By Besha Rodell
By Patrick Range McDonald
By Michael Goldstein
By Dennis Romero
By Sarah Fenske
By Matthew Mullins
By Patrick Range McDonald
By LA Weekly
The lofty-sounding 2005 directive from Antonio Villaraigosa read: "Avoid actual and perceived conflicts of interest at all times during my service to the city of Los Angeles ... Take full responsibility for learning and complying with all laws and rules governing the standards of conduct for public officials, including gift restrictions, disclosure requirements and campaign finance limitations."
Those 49 words were contained in the ethics pledge that the fresh-faced new mayor, who campaigned, in part on a vow to clean up Los Angeles City Hall, required his dozens of political commissioners to sign.
Whatever comes of the controversy over more than $50,000 in free tickets, meals and other perks Villaraigosa quietly accepted to sports, cultural and other local events, from the Dodgers, Lakers, Academy Awards and other groups, it is clear that within months of his May 2005 victory over James Hahn, Villaraigosa abruptly abandoned his Executive Directive No. 1 — when it came to his own conduct.
At first, Villaraigosa took few free tickets. But in November 2005, he listened intently to ethics advice from Chris Modrzejewski, a lobbyist for billionaire Phil Anschutz's AEG who advised the mayor's aide on how to get free Lakers tickets. "For the mayor to accept [game] tickets he must have an 'official' role," the lobbyist said in an e-mail. He suggested that Villaraigosa create "a certificate to the Lakers organization for their work in the community."
From that moment, the mayor was addicted to box seats and front-row bling. He took only six tickets that year. But over the next five years, Villaraigosa accepted — and even angled for — 79 free tickets, and failed to report all but one of them as political gifts, ignoring a state ethics law that requires he report all gifts of more than $50 and city ethics laws that he not accept any annual gifts valued at more $100 with anyone doing business with the city.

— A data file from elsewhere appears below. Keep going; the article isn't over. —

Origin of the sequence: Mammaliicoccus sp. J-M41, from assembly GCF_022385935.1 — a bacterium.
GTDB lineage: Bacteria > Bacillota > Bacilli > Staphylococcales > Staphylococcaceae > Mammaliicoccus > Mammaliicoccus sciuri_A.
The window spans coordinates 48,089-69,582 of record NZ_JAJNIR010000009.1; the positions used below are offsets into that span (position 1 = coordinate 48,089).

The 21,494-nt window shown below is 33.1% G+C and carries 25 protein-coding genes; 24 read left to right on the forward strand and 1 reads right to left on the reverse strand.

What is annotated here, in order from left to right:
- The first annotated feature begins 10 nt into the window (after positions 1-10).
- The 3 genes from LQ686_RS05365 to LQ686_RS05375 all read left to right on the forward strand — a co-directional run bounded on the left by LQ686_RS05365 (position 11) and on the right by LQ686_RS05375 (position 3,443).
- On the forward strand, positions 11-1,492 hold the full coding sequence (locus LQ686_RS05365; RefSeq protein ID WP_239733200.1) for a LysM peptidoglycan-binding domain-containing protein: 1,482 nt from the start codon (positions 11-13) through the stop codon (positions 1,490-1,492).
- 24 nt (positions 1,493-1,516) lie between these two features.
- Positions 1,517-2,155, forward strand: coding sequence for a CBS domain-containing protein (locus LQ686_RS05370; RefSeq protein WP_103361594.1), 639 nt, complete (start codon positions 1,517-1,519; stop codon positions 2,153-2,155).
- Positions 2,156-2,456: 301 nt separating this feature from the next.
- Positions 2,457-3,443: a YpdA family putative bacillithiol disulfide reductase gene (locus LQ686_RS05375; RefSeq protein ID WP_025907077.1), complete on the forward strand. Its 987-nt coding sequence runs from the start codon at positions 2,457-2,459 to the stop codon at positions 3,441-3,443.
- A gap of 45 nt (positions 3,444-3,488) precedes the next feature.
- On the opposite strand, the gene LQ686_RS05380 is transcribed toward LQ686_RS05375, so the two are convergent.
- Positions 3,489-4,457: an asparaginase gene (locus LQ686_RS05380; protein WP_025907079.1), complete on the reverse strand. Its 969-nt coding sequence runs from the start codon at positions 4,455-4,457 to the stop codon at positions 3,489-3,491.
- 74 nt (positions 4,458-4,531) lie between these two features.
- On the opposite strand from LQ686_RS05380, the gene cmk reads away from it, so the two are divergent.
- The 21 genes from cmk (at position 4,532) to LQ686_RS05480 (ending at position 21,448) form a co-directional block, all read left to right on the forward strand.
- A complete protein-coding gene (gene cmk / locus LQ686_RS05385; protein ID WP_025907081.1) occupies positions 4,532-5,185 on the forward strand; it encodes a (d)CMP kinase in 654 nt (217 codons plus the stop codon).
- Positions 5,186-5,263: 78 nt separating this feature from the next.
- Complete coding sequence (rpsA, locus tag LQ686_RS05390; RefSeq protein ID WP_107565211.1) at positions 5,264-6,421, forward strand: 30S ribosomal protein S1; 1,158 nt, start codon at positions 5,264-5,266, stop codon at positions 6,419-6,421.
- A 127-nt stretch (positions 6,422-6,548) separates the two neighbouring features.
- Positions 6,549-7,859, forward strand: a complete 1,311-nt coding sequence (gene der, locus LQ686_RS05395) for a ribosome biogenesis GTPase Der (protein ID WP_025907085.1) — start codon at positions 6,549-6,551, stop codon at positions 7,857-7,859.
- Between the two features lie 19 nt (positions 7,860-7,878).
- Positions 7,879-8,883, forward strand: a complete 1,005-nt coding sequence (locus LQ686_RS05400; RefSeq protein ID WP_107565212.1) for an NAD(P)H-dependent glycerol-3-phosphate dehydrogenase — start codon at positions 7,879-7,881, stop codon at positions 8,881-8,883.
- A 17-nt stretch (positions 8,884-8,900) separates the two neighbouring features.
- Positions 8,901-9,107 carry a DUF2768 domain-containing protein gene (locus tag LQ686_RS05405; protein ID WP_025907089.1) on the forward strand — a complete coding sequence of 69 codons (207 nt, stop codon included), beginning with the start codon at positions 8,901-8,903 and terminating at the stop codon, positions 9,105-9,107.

The Weekly has determined that the mayor slowed his freebie pace only during 2007, when he ducked the public eye due to a scandal over his affair with TV anchor Mirthala Salinas; the affair ruined his marriage.
Sarah Hamilton, Villaraigosa's spokeswoman, did not answer the Weekly's question about whether the mayor tried to learn from his lawyers if the AEG lobbyist's advice was ethical or legal. The Los Angeles City Ethics Commission says, however, that for five years the mayor never tried to discern the legality of his behavior from them.
After being called out by KTTV Fox 11 News in late May, Villaraigosa attempted to claim that whenever Villaraigosa goes out in public he is on "official business." The argument is based on an Ethics Commission opinion written in 2004 to Hahn that described Hahn as the city's "ambassador."
If Villaraigosa's logic prevails, he could overturn long-standing city rules against influence-peddling and freebies — and upend the very ethics standards he vowed to protect in 2005.
According to Roman Porter, executive director of the state Fair Political Practices Commission, Villaraigosa never asked the FPPC if his acceptance of extensive free tickets and failure to report them were within state law. But more importantly, Porter says, showing one's face in public puts no California politician above anticorruption laws: "The state rules require a public official to perform a duty on behalf of the [city]. Merely being a public official is not enough to use this exception."
Now, the FPPC is investigating the mayor's actions.
There is compelling evidence that Villaraigosa knew this, and that he understood that his actions failed to comport with his vow to uphold high ethical standards.
And there is evidence that the mayor or his staff took actions to obscure his behavior. Day in and out, for years, the mayor's team routinely released his public schedule to the local newswire, City News Service, delineating his official activities and promotion of the city. Yet during that time, the Office of the Mayor failed to list innumerable free-ticket events Villaraigosa attended.
That lapse left the mayor in a real bind in late May month, once Fox 11 News broke the free-ticket controversy.
In response to Channel 11's exposé, Villaraigosa and his lawyer, Brian Currey, admitted that the mayor didn't report to the City Ethics Commission more than 80 free tickets as gifts, as required under anticorruption laws but argued that the sporting and cultural events were the mayor's "official business."
But if that were true — that they were "official business" — why were the activities consistently left off the mayor's daily schedule, when the mayor's office released his schedule to the media via City News Service each day over five years?
That was the awkward question put to Currey by a reporter for City News Service at the mayor's Press Room last Friday.
Journalist Christina Villacorte identified herself as the person in charge of sending out to other news organizations the mayor's schedule from City News Service. Villacorte then asked Currey: "If you really wanted to promote the mayor being at an event, why wouldn't you put it on the schedule?"
In a circuitous answer, Currey's cited such reasons as "security" for the big gaps in the mayor's official daily schedules — raising more questions from Villacorte, because far less–secure events have been routinely announced than the ones the mayor has been keeping off the City News list.
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